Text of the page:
Publication Date: 28th April 2022
When I read that Oxblood by Tom Benn was set in Wythenshawe near Manchester which is very close to where I live I knew I wanted to read it.
Set in between the 1960’s and 1980’s Oxblood tells the story of the notorious Dodds family. We have Nedra who is the matriarch and widow of Jim Dodds. She is living with Carol her daughter in law and widow of her son Sefton. Carol has two children, Kelly her 23 year old son, fresh out of Strangeways prison and her 15 year old tearway daughter Jan, who has just given birth to a very much unwanted baby.
These three generations of Dodds live together without the two main men of the family after they are killed when their car is run off the road. The two men were prominent in the Manchester underworld and have paid the price for their criminal connections. Nedra and Carol have to succeed their dead husbands and live under the shadow of their reputations and violent acts.
Nedra is the homemaker trying to keep the family together. She is the areas most popular dinnerlady and takes in all the local waifs and strays, feeds them and makes sure they get to and from school safely.
Carol is very disillusioned and in her daughter Jan’s words ‘lives in her own head’. Carol is mourning the loss of the true love of her life, Vern a man who still visits her in ghost form, a man who lost his life at the hands of her husband Sefton. Carol doesn’t really have any interest in her children Kelly and Jan, and leaves the parenting to Nedra.
Then we have Jan, a girl who hits out at authority, sleeps around with the local boys and gets herself a reputation around the area. Nobody messes with Jan! But when she has a one night stand with a lad and then falls pregnant, Jan can’t bring herself to take any interest at all in her baby, leaving the day to day care to Carol.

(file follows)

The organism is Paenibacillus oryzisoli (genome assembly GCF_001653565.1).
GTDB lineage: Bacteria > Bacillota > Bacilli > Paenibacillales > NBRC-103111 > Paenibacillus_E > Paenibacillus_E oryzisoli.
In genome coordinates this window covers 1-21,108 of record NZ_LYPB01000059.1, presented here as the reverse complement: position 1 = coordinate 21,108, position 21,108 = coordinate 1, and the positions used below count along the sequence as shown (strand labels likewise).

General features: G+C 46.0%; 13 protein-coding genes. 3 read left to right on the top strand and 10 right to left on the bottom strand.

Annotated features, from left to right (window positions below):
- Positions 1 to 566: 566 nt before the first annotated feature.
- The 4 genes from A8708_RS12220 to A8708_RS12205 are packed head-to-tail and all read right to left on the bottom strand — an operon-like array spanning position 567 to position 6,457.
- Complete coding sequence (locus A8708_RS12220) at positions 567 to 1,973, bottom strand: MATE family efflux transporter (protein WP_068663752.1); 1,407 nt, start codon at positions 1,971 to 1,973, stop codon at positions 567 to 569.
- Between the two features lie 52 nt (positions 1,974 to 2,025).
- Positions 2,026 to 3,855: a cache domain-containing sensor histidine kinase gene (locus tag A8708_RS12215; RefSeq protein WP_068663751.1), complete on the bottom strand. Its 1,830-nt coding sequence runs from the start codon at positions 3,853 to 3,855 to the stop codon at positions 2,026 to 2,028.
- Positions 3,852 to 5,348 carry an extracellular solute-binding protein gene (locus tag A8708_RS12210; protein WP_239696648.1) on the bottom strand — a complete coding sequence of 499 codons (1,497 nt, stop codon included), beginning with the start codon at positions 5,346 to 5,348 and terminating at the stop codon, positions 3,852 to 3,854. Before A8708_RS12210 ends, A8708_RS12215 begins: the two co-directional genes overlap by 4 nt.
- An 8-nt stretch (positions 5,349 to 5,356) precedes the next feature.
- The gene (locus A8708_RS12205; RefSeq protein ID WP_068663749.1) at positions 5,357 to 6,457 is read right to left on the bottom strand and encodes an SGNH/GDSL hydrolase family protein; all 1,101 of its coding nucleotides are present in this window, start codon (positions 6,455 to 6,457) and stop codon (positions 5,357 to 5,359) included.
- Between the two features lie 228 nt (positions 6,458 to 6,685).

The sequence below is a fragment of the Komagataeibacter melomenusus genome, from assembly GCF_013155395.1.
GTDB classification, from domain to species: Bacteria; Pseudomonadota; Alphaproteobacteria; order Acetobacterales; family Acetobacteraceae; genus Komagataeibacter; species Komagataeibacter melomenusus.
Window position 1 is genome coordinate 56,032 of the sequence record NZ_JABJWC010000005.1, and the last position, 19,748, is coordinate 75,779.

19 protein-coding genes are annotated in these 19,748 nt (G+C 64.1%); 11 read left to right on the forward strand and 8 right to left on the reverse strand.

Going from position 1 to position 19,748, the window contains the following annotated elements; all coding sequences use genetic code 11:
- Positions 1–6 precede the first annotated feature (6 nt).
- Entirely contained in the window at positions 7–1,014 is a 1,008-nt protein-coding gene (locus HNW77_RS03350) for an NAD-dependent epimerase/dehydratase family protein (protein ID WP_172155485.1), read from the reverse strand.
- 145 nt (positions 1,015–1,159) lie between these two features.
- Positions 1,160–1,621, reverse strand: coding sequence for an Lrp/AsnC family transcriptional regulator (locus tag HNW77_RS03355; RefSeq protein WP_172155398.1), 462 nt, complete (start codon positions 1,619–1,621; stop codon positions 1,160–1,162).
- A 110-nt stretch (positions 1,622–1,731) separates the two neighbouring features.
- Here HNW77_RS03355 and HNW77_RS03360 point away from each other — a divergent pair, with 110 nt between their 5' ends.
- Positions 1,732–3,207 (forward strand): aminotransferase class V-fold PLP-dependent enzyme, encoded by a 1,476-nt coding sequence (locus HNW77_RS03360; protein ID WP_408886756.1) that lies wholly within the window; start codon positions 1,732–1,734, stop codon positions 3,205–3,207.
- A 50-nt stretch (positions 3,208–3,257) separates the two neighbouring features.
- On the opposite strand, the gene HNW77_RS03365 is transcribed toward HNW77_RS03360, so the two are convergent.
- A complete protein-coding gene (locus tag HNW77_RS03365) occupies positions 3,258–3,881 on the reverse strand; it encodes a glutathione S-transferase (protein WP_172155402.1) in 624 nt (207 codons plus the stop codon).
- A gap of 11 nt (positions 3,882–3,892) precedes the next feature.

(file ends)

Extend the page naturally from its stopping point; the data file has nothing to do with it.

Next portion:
This is a story of a dysfunctional family living under the shadow of its dead men. I love a good book about strong, northern working class women and this book is no exception despite the women having their own flaws. There is grit and determination and the struggle to carry on and remain stoic in the face of adversity.
All three of the women are standout characters and I know I won’t forget them in a hurry, women who live the legacy of the dead patriarchs who paid the price for their violent underworld actions. These women have to decide whether to accept their legacy or break away.
I thoroughly enjoyed this book with its familiar places and familiar voices. The Manchester dialect was a comfort to me and I identified with certain working class family traits (minus the criminal underworld part of course!). I Loved it and would throughly recommend it.
Thank you to Beth and Bloomsbury for my review copy.
See you all soon.
Amanda – Bookishchat xx